Next I will present our successes, which would not be possible without our many partners.
This summer (July 23, 2013), the FDA released a scientific report related to menthol-flavored cigarettes. See “Preliminary Scientific Evaluation of the Possible Public Health Effects of Menthol versus Non-menthol Cigarettes.” The FDA’s report confirmed what the public health community has known for years – that menthol flavored cigarettes are more addictive and harder to quit. They are a starter product for youth. Kids aged 12-17 smoke menthols more than any other group. In addition, significant racial, gender and socioeconomic disparities were found in in the use of menthol cigarettes.
Explain town hall process. One of the things we are most proud of is that we engaged many non-traditional partners in this process – not just organizations like cancer, heart, lung. Our extensive partnerships on the menthol campaign has really raised a great deal of awareness and built grassroots level support for local action. Several policy makers collaborated on this process, too.
In fact, the response has been overwhelming. Out pouring of letters of support. Board of Health will be releasing report soon. We will be sure to distribute it in a variety of ways, including Twitter. You can support this effort by joining the conversation. #NoMoreMenthol
Increase the number of pedestrian trips for enjoyment, school, work, and daily errandsIncrease the mode share of pedestrian trips for enjoyment, school, work, and daily errands
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Commissioner Choucair: I am proud to share with you some breaking news today. New data for the 2013-2014 school year show that the obesity rate for CPS kindergartners continues to decrease. Compared to 2003 data for from our terrific partners at CLOCC, this is a decrease from 24% to 19.1%. In other words, while almost 1 in 4 kindergarten-aged Chicago youth were obese in 2003, that number fell to less than 1 in 5 by 2012. That is quit a change in less than a decade. Looking at this school year’s students, approximately 1,000 more kindergartners walked through the doors on the first day of school at a healthier weight compared to a decade ago.And it is essential to note that this decline is being felt by all racial and ethnic groups, including African American and Hispanic children, who have historically had disproportionately high rates of obesity. While we ought to pause and celebrate this success, our City’s obesity rates remain far above state and national averages, and now more than ever this Task Force needs to roll up its sleeves and get to work.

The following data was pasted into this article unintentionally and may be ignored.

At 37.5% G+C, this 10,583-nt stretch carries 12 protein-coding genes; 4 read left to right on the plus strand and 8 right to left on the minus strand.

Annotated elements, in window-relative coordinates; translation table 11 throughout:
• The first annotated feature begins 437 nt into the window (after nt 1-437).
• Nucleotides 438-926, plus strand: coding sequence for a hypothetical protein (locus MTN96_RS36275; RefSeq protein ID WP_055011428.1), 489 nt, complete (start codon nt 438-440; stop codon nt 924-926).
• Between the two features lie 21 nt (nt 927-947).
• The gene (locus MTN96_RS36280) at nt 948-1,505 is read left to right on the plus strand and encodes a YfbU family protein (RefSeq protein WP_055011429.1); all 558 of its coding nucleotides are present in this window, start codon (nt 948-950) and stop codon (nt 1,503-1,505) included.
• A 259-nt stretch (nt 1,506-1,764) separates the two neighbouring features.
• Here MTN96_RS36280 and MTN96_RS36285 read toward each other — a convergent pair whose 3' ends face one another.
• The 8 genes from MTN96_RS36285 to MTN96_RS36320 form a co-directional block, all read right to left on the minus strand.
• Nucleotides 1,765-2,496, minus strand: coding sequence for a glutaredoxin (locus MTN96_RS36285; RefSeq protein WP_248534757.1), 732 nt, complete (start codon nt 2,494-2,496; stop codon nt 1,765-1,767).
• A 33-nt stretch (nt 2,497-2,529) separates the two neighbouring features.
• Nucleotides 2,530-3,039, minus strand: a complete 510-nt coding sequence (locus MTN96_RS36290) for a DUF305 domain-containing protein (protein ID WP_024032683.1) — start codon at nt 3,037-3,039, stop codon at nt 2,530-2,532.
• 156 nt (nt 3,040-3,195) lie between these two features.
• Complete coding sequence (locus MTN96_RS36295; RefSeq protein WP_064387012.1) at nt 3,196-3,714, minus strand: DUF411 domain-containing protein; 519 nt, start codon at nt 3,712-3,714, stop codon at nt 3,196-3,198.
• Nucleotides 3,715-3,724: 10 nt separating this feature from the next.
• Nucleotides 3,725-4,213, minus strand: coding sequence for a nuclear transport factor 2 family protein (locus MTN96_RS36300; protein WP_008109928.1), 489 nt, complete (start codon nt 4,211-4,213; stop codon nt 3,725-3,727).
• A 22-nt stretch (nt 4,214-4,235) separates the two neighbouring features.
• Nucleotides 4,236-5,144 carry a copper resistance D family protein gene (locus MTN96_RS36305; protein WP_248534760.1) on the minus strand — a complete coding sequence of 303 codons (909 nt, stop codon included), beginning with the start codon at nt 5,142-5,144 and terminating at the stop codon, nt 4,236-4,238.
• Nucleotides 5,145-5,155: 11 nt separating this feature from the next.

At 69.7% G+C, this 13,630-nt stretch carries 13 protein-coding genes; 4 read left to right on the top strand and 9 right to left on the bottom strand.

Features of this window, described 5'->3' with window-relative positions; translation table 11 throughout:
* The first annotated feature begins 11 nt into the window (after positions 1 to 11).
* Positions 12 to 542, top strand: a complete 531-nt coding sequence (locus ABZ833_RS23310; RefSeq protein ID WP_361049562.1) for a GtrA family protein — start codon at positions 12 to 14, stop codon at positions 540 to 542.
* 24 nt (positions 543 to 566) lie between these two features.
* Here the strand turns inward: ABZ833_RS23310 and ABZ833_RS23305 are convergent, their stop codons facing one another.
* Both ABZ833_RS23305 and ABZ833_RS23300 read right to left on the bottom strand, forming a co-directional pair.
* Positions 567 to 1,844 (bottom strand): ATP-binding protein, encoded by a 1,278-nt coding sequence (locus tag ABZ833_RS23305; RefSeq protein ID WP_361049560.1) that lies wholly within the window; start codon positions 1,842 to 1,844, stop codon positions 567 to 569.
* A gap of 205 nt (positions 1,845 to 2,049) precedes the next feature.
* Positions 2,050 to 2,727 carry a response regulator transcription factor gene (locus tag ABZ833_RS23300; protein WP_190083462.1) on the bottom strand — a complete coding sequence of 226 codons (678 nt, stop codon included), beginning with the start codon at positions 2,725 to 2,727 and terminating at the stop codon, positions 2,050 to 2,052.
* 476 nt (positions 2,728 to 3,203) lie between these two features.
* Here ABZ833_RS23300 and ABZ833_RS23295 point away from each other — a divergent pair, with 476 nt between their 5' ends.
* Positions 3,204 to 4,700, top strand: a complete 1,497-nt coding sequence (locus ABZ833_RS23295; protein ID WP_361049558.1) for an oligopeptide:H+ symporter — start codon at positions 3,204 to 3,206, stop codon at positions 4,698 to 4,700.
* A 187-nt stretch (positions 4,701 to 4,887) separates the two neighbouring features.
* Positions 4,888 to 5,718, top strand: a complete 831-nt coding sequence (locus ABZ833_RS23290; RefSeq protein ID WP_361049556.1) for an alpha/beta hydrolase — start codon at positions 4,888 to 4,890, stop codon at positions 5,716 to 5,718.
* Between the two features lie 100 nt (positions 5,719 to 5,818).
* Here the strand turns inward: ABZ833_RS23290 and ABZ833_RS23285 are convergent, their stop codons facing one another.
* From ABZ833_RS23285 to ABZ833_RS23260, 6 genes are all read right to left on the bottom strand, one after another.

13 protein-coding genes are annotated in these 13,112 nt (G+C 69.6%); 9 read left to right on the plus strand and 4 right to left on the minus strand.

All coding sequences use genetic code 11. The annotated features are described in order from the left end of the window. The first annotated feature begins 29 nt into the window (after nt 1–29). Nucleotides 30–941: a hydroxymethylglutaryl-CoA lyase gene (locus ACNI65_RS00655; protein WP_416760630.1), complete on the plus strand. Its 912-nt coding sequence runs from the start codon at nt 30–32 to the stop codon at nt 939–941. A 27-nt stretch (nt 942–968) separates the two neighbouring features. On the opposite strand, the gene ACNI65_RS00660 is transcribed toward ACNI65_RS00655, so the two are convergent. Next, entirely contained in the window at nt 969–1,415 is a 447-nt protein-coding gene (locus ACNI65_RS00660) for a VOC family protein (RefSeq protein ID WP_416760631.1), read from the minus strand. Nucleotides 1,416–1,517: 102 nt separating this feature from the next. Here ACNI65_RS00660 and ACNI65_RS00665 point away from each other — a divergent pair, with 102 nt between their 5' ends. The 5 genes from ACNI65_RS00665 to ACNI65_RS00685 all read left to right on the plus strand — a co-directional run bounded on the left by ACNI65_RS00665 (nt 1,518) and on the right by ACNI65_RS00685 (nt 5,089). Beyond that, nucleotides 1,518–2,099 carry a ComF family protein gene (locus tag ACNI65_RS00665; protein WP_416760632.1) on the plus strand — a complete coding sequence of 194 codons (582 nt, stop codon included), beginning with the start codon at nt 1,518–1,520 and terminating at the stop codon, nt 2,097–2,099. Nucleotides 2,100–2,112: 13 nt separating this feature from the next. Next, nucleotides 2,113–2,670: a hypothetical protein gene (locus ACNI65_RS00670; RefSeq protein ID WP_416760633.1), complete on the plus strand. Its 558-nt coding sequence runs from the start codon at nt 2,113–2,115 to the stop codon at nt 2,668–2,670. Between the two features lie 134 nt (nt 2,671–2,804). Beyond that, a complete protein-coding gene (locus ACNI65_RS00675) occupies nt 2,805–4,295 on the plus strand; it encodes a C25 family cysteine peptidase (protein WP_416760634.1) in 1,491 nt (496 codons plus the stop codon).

Another strategy of Healthy Chicago is to increase the availability of public health data through the City’s website.To that end, we now make use of the City’s Open Data Portal to push out frequent updates of indicator data related to births, deaths, infectious diseases, environmental health, hospital discharges, and public health assets.The way it works, we don’t provide any data directly to the Chicago Health Atlas website; the developers subscribe to our feed on the Data Portal, and can update their views with new data as it becomes available.
CDPH established Advisory Group as forum for academic and practice partners to discuss data and methodsMember Organizations:Chapin HallCook County Health & Hospitals SystemIllinois Department of Public HealthLurie Children’s Hospital—Child Health Data LabNorthwestern UniversitySinai Urban Health InstituteUniversity of ChicagoUniversity of Illinois at ChicagoThe Advisory Group meets quarterly. Examples of topics for discussion include:Analysis of CPS BMI dataChildhood exposure to violence surveillanceSmall area interpolation
So as you can see, we work closely with partners to forward the goals of Healthy Chicago and assist with innovative research to improve the health of Chicagoans.
Partnering for Health Grand Rounds Presentation
City of Chicago
Mayor Rahm Emanuel
Chicago Department of Public Health
Commissioner Bechara Choucair, M.D.